Posts Tagged ‘neat’
Last year map geek Eric Fischer created heat maps showing where Flickr photos are taken in large cities and comparing tourist vs. local hotspots. Now he’s back again with beautiful maps showing geotagged Flickr photos and Twitter Tweets, and the maps aren’t limited to cities — there’s maps for continents (see North America above) and even the whole world! The orange dots show photos, the blue ones indicate Tweets, and a white one means both were found in that location.
Remember that super realistic Leica M3 paper pinhole camera we featured back in June? You can now print and make your own! Photographer Matt Nicholson has created a 10-page PDF with the printable template and detailed instructions, and is selling it for £1.50 (~$2.5) in his online store.
San Diego-based wedding photographer Aaron Willcox won 1st place in an engagement photo contest with this shot showing a feat of incredible strength. No Photoshop trickery or invisible wires were used in making this image (nor does the guy have Superman-esque strength). Can you figure out how it was done?
Image credit: Photograph by Aaron Willcox and used with permission
Did you know that the original Star Wars lightsaber was made using antique camera parts?
For A New Hope, the original film prop hilts were constructed by John Stears from old press camera flash battery packs and other pieces of hardware. [#] The 3-cell Graflex flashgun was modified and used as the prop for Luke Skywalker’s lightsaber in Star Wars: A New Hope and The Empire Strikes Back. A black grip was added and the circular bulb housing was obviously removed, but little else was changed to create the lightsaber prop. [#]
Do a search on eBay and you’ll find plenty of people selling these flash units as “lightsabers”.
Let’s start off this week with something lighthearted and awesome. The folks at 2D Photography spent nearly six months working on building a giant Rube Goldberg machine using photo gear. Like the epic Battle at F-Stop Ridge video, it seems pretty likely that this video will soon be going viral.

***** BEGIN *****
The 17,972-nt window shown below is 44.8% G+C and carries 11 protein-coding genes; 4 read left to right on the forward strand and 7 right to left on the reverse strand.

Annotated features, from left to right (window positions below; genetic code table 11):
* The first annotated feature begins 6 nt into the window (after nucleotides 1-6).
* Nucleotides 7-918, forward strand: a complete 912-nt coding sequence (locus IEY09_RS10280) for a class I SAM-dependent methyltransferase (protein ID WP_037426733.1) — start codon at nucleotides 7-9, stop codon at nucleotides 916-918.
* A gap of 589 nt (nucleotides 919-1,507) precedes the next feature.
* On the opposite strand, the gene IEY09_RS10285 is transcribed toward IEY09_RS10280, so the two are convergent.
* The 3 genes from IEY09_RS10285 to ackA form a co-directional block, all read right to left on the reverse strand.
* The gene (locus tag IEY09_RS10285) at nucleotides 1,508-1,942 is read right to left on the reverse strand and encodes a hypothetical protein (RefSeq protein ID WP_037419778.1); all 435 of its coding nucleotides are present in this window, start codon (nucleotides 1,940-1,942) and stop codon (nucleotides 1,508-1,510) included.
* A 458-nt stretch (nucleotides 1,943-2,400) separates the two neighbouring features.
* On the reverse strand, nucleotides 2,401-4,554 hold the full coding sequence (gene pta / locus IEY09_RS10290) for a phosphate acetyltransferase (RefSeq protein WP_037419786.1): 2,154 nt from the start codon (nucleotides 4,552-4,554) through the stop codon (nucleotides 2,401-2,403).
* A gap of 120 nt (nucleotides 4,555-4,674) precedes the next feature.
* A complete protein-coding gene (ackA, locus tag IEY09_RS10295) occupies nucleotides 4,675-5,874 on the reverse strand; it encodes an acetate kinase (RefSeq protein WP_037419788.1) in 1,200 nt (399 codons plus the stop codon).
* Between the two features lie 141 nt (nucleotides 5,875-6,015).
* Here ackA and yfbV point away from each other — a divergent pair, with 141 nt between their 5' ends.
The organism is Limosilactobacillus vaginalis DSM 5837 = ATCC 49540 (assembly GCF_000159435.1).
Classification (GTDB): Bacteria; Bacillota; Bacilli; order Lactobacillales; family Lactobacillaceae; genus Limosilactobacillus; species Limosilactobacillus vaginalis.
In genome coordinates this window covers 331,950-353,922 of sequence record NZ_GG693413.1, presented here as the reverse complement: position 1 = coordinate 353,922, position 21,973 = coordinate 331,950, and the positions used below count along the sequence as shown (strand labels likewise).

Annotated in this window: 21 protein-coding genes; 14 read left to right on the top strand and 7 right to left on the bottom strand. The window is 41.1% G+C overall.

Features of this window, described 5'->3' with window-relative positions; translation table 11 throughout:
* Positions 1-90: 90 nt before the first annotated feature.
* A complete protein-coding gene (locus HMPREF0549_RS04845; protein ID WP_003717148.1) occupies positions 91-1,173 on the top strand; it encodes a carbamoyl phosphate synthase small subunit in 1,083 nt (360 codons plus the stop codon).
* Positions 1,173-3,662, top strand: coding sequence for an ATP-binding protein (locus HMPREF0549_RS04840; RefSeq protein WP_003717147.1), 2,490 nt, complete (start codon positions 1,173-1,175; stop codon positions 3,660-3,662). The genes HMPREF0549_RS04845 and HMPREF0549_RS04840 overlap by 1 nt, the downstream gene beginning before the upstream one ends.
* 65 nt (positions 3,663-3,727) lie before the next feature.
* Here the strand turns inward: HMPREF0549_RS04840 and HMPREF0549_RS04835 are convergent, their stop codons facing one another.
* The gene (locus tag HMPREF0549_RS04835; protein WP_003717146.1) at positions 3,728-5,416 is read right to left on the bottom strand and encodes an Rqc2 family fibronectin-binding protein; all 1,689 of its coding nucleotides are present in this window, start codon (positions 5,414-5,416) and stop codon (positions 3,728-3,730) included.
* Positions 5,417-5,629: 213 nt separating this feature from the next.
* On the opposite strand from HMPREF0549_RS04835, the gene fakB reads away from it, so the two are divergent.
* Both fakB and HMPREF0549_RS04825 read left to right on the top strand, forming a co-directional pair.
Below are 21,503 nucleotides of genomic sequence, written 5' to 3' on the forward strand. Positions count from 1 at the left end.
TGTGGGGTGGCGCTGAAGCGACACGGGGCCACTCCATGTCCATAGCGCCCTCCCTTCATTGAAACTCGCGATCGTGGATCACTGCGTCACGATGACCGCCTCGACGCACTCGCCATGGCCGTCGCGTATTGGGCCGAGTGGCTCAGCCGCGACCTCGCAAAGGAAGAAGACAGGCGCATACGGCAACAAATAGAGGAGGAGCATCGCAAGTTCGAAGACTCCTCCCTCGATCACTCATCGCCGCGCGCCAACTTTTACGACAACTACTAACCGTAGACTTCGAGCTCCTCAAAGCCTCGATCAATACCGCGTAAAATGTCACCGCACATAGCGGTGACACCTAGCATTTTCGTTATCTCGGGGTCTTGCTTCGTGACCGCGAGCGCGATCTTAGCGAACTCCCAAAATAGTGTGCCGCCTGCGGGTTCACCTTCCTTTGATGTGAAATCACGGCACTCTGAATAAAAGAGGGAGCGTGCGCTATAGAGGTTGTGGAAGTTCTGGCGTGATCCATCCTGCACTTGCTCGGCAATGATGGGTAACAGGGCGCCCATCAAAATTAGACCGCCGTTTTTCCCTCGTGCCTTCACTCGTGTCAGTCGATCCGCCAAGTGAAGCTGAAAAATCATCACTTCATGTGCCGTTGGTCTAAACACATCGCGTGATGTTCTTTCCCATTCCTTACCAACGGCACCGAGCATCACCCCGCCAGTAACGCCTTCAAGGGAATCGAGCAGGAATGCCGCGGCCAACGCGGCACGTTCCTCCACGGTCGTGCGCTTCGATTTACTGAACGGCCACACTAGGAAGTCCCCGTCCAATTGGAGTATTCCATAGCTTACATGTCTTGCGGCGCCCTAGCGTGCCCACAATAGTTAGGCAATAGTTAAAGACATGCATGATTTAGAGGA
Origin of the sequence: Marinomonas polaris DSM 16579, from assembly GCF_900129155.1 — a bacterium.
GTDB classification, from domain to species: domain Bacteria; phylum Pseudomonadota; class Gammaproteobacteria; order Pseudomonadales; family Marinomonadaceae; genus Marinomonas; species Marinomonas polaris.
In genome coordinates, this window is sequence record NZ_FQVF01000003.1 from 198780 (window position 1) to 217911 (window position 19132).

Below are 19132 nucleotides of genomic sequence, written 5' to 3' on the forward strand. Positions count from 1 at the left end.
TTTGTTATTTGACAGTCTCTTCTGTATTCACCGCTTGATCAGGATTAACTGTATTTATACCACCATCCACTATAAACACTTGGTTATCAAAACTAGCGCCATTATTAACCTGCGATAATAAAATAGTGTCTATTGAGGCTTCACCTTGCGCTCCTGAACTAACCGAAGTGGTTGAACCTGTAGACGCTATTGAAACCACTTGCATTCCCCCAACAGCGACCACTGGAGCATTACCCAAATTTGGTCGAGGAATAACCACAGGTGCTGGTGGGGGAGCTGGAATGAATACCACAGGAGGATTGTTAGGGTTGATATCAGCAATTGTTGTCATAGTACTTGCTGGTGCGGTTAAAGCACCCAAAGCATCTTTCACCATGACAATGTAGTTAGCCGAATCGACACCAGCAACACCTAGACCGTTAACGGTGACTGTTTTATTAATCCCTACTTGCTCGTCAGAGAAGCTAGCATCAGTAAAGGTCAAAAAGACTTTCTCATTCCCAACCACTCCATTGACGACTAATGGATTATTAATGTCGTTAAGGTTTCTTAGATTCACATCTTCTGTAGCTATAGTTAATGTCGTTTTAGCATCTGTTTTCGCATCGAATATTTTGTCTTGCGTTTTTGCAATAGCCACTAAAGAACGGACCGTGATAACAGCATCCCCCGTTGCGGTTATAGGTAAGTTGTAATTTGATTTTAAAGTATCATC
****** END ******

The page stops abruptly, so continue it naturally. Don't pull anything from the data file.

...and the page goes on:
P.S. If you’re a Canonite, prepare to cringe at about 16 seconds in.
Thanks for sending in the tip, Kevin!
For photo enthusiasts, Google’s new Google+ social network is something like Flickr mixed with Facebook. It has the social sharing power of Facebook while providing features and tools Flickr users would appreciate thanks to the fact that Google runs a full-fledged photo-sharing service in Picasa (soon to be brought into the Google+ fold and renamed Google Photos). One such feature is the EXIF data section, easily accessed for each photo by Action->Photo Details. Most Facebook users would likely be confused by having a histogram pop up for their images, but for loyal Picasa users using Google+ for sharing and viewing photos, it’s quite a nifty option.
Street photographer Eric Kim generated some buzz last month by recording himself shooting on the street with a GoPro mounted to his Leica M9. Now, he’s back again with an even cooler point of view: through the Leica M9′s viewfinder itself. This 10 minute video of Kim doing street photography in Santa Monica was recorded using a HTC EVO 4G smartphone stuck to the back of his camera.
Wouldn’t it be awesome if this kind of footage existed for all the iconic photographs taken throughout history?
As we sign off for this 4th of July weekend, we leave you with this neat experiment by videographer Jeremiah Warren. He recently purchased some small keychain cameras off eBay and mounted them to various fireworks, giving us a glimpse into what it’s like to be a 4th of July firework.
Eli Stonberg created this creative video by recording skateboarder Aryeh Kraus with seven separate cameras, with six of them on Kraus or the skateboard. When they’re all viewed at the same time it’s a pretty unique visual experience. Like the splitscreen short film we shared yesterday, hopefully this one will give you a healthy dose of inspiration.
(via Laughing Squid)